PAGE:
A delay property of the XOR gate which is very significant in this case is how the gate responds to "glitch" conditions. Consider the case in which the XOR gate simultaneously sees one input go from 0→1 while the other input goes from 1→0 as shown in FIG. 4. Depending on how the XOR gate was designed, one could either see the XOR gate's output stay at 1, or see a momentary "glitch" of the output dropping to 0. An XOR gate designed in the typical fashion will not exhibit this "glitch." In fact, a typical XOR gate will have some margin in the time separation between the two inputs transitioning for which no glitch will be output. For example, in a 0.6 um CMOS technology using stacked transistor XOR gate, the separation can often be as large as 100 ps.
Now, if the Recovered Clock signal has drifted to become, for instance, 50 ps ahead or behind the Input Data signal, then when a transition occurs, it will be possible for XOR gate2 to suppress the momentary "glitch" and hold its output without producing a transition. Even if it does produce a short glitch, it is still likely that Delay Line2 will destroy the glitch.
Thus, some amount of error in the delay around the loop can be tolerated as long as the glitch suppression property is effective at eliminating it. In addition with this desired property in mind, it is possible to design the XOR gate to have a large glitch suppression window.
This property of glitch suppression is used to remove any accumulated error in the Recovered Clock signal's phase and reset it to the phase of the newest Input Data signal's transition. Thus like a delay lock loop, the system has no "memory" and has the equivalent of an unlimited continuous time bandwidth in transferring jitter on the Input Data signal to the Recovered Clock signal (this is generally true for a sampled system when it completely responds in one sample interval to a property of an input signal).
FIG. 5 is a schematic diagram of a Schmitt trigger inverter circuit for enhancing the glitch suppression properties of the circuit of FIG. 3. As is known in the prior art, a Schmitt trigger has two different switching thresholds. One must be exceeded for the device to switch in one direction and a different threshold must be exceeded for the device to switch in the opposite direction. This is illustrated in FIG. 6. If the inverter circuits 310 and 310' are implemented using the Schmitt trigger circuit of FIG. 5, the hysteresis effect illustrated in FIG. 6 will enhance the glitch suppression properties of the XOR gate of FIG. 3 in ways which can be controlled and provide a broader range of glitch suppression than the limits of the circuit of FIG. 3 without the inverters 310 and 310' could provide.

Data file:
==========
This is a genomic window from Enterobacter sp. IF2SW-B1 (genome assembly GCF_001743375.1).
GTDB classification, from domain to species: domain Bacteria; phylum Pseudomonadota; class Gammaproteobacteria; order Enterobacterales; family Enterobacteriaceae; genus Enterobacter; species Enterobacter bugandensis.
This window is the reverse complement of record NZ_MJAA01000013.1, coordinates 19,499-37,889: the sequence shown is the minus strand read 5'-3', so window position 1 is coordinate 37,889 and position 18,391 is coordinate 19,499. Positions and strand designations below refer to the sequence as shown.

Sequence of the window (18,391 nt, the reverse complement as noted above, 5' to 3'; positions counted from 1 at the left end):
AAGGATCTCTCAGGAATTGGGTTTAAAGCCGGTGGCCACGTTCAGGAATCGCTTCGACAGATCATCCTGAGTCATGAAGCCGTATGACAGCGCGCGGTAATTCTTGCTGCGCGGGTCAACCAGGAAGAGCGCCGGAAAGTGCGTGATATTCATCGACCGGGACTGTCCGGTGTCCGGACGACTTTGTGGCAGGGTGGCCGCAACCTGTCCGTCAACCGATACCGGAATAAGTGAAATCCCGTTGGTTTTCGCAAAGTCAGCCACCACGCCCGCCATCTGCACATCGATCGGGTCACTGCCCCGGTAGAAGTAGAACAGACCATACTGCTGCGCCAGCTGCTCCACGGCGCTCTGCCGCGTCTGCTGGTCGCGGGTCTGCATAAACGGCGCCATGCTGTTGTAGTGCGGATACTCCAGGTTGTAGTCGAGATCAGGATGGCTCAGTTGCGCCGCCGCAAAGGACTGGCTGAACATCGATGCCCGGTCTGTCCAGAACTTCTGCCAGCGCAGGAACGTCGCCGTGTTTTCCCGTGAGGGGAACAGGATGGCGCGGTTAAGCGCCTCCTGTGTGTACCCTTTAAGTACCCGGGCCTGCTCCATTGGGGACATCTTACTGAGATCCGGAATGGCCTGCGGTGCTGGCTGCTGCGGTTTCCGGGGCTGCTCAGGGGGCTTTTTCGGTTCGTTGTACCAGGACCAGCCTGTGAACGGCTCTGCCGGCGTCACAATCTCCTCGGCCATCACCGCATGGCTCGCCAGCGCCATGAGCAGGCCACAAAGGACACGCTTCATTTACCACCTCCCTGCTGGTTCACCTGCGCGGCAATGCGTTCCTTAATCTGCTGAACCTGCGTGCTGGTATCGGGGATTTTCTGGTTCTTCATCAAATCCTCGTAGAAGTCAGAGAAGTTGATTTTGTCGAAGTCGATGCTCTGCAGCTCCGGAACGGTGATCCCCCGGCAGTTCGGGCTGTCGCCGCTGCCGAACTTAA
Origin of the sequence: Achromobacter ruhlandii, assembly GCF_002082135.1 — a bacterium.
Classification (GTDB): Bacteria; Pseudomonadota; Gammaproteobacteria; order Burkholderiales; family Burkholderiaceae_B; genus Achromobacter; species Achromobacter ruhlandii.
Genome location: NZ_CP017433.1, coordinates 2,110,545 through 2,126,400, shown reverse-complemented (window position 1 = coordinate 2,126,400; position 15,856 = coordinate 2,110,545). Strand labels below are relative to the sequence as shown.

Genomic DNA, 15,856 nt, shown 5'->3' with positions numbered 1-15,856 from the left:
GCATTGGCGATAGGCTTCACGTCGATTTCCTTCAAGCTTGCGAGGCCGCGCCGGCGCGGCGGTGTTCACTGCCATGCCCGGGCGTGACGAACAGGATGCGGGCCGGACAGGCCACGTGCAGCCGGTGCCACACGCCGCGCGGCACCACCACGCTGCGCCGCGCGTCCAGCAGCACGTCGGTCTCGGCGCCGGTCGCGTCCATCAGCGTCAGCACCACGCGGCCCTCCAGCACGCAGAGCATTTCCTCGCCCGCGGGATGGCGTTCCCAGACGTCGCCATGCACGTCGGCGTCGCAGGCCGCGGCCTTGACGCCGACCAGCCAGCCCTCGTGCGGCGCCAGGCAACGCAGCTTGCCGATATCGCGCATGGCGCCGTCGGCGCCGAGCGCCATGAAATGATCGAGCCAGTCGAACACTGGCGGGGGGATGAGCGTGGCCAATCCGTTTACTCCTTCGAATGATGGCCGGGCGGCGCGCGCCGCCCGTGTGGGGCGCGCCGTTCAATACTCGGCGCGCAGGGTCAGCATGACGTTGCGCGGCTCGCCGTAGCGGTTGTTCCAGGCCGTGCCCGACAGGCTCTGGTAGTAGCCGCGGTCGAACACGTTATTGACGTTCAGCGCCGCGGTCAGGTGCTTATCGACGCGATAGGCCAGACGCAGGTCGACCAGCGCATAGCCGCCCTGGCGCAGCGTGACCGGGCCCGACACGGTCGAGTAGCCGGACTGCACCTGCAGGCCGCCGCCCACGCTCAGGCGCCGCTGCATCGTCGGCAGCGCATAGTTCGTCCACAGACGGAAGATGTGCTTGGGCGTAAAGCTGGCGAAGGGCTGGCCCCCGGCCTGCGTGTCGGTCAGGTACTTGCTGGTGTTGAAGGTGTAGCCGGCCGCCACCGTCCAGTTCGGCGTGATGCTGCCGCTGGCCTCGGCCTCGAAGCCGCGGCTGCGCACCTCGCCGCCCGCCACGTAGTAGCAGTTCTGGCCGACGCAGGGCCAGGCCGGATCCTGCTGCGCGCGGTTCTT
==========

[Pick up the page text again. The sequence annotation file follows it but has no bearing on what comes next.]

FIG. 7 is a schematic diagram of a second XOR gate implementation using pass gates suitable for use with the circuit of FIG. 1. Implementing an XOR gate with pass gates 710 provides the advantage that the gates become slower with decreasing sizes which results in an increased glitch suppression capability for the XOR gate. This can be utilized to control the amount of glitch suppression during the fabrication process.
There are two ways to maintain the loop delay (i.e. Td(XOR gate1 or XOR gate2)+Td(Delay Line1 or Delay Line2)+Td (XOR gate3)) is maintained to be about equal to the bit interval of the input data signal.
FIG. 8 is a block diagram showing one technique for maintaining the loop delay to be about equal to a bit interval. In this approach one can use a phase detector (810) to compare the Input Data signal's transitions to the Recovered Clock signal's transitions. The error signal from the phase detector can be fed into a low pass filter (820) in order to set desired loop bandwidth and stability properties, and the filter's output could be used as the control signal to set a controllable delay element in the system delay lines shown in FIG. 1. With this method the system is most similar to a DLL. A typical DLL compares the phase of a clock being fed into a delay line to the phase of the clock coming out of the delay line, and adjust the delay line to produce an n×2 pi (n is a positive integer) difference in the phases. The additional feature of the FIG. 1 system is that it recycles a past transition in the cases in which the Input Data signal does not provide a new transition.